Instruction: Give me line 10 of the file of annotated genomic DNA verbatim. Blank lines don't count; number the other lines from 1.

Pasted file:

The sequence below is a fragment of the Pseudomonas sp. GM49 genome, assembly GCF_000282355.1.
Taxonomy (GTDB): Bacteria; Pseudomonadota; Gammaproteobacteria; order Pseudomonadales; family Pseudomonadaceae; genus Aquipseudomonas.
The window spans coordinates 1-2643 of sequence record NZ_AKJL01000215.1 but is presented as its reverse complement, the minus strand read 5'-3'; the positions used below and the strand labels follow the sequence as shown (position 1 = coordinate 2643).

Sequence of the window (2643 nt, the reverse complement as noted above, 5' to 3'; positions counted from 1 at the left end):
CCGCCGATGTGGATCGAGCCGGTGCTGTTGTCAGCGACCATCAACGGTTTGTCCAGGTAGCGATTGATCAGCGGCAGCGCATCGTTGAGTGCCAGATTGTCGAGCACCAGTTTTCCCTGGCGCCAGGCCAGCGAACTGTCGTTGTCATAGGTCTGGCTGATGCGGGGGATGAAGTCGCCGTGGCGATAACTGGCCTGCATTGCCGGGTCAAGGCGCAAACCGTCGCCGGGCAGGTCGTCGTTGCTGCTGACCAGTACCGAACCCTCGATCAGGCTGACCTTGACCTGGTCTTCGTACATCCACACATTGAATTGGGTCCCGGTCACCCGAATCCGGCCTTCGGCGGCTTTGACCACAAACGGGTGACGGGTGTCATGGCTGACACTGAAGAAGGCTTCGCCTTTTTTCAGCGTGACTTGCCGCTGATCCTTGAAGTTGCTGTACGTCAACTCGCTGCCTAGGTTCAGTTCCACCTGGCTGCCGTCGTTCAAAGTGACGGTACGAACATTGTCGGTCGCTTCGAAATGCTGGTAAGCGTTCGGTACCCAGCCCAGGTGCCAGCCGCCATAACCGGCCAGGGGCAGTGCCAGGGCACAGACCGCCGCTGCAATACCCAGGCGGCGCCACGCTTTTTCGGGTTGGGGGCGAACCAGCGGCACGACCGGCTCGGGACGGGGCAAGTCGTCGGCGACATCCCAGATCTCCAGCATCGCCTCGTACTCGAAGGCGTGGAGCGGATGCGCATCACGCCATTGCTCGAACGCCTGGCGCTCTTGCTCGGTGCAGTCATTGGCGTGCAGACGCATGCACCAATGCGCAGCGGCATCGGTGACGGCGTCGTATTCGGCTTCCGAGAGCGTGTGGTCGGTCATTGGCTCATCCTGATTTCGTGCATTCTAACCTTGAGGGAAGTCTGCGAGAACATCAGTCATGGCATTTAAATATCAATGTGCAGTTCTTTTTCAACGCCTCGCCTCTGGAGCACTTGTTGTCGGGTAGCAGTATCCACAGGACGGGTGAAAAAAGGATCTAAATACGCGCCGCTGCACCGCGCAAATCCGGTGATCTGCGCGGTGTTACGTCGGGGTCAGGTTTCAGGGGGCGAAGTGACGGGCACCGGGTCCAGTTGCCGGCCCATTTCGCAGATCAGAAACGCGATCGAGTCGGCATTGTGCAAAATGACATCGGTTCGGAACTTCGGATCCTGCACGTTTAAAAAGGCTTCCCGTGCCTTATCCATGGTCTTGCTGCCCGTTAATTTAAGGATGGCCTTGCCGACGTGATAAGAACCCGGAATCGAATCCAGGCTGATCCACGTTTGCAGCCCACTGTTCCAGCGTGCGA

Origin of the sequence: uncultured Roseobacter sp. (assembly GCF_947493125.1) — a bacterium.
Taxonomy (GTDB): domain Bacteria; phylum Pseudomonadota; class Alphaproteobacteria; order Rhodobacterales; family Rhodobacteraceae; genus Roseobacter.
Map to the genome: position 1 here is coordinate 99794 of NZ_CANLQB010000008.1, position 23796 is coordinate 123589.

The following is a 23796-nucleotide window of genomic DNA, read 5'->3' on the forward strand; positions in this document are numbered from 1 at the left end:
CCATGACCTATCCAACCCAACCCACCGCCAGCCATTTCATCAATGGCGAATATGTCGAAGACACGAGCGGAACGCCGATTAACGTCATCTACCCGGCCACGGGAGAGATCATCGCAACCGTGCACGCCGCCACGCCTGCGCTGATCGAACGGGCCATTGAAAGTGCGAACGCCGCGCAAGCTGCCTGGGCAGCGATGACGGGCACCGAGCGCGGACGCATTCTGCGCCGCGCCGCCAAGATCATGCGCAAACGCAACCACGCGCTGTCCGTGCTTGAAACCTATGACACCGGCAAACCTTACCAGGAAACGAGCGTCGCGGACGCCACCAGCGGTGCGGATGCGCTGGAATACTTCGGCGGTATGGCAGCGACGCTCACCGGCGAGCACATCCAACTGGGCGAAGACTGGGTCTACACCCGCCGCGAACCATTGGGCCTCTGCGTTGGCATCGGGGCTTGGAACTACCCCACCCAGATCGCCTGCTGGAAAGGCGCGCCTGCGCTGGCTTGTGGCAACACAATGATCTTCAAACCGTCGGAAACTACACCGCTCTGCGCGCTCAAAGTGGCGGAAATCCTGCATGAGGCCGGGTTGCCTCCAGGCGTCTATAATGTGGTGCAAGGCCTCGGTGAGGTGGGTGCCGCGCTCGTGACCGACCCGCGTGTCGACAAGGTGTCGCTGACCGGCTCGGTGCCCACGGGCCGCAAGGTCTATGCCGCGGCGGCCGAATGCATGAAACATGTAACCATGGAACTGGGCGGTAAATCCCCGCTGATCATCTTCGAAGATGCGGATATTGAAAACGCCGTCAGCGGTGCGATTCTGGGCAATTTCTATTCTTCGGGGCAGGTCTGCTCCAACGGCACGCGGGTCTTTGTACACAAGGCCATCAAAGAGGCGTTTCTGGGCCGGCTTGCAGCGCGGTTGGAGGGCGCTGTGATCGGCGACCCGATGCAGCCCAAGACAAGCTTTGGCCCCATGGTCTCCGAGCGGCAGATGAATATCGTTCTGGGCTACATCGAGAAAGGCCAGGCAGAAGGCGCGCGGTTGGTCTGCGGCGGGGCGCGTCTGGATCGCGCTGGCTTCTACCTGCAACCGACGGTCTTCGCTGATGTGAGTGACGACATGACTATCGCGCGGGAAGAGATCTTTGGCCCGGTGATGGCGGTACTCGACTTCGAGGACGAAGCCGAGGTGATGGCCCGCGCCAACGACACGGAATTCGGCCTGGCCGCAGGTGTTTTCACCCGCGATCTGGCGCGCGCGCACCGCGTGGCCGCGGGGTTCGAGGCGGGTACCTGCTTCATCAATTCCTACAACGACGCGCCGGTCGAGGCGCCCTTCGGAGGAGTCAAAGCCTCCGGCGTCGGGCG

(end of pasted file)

CCATGACCTATCCAACCCAACCCACCGCCAGCCATTTCATCAATGGCGAATATGTCGAAGACACGAGCGGAACGCCGATTAACGTCATCTACCCGGCCACGGGAGAGATCATCGCAACCGTGCACGCCGCCACGCCTGCGCTGATCGAACGGGCCATTGAAAGTGCGAACGCCGCGCAAGCTGCCTGGGCAGCGATGACGGGCACCGAGCGCGGACGCATTCTGCGCCGCGCCGCCAAGATCATGCGCAAACGCAACCACGCGCTGTCCGTGCTTGAAACCTATGACACCGGCAAACCTTACCAGGAAACGAGCGTCGCGGACGCCACCAGCGGTGCGGATGCGCTGGAATACTTCGGCGGTATGGCAGCGACGCTCACCGGCGAGCACATCCAACTGGGCGAAGACTGGGTCTACACCCGCCGCGAACCATTGGGCCTCTGCGTTGGCATCGGGGCTTGGAACTACCCCACCCAGATCGCCTGCTGGAAAGGCGCGCCTGCGCTGGCTTGTGGCAACACAATGATCTTCAAACCGTCGGAAACTACACCGCTCTGCGCGCTCAAAGTGGCGGAAATCCTGCATGAGGCCGGGTTGCCTCCAGGCGTCTATAATGTGGTGCAAGGCCTCGGTGAGGTGGGTGCCGCGCTCGTGACCGACCCGCGTGTCGACAAGGTGTCGCTGACCGGCTCGGTGCCCACGGGCCGCAAGGTCTATGCCGCGGCGGCCGAATGCATGAAACATGTAACCATGGAACTGGGCGGTAAATCCCCGCTGATCATCTTCGAAGATGCGGATATTGAAAACGCCGTCAGCGGTGCGATTCTGGGCAATTTCTATTCTTCGGGGCAGGTCTGCTCCAACGGCACGCGGGTCTTTGTACACAAGGCCATCAAAGAGGCGTTTCTGGGCCGGCTTGCAGCGCGGTTGGAGGGCGCTGTGATCGGCGACCCGATGCAGCCCAAGACAAGCTTTGGCCCCATGGTCTCCGAGCGGCAGATGAATATCGTTCTGGGCTACATCGAGAAAGGCCAGGCAGAAGGCGCGCGGTTGGTCTGCGGCGGGGCGCGTCTGGATCGCGCTGGCTTCTACCTGCAACCGACGGTCTTCGCTGATGTGAGTGACGACATGACTATCGCGCGGGAAGAGATCTTTGGCCCGGTGATGGCGGTACTCGACTTCGAGGACGAAGCCGAGGTGATGGCCCGCGCCAACGACACGGAATTCGGCCTGGCCGCAGGTGTTTTCACCCGCGATCTGGCGCGCGCGCACCGCGTGGCCGCGGGGTTCGAGGCGGGTACCTGCTTCATCAATTCCTACAACGACGCGCCGGTCGAGGCGCCCTTCGGAGGAGTCAAAGCCTCCGGCGTCGGGCG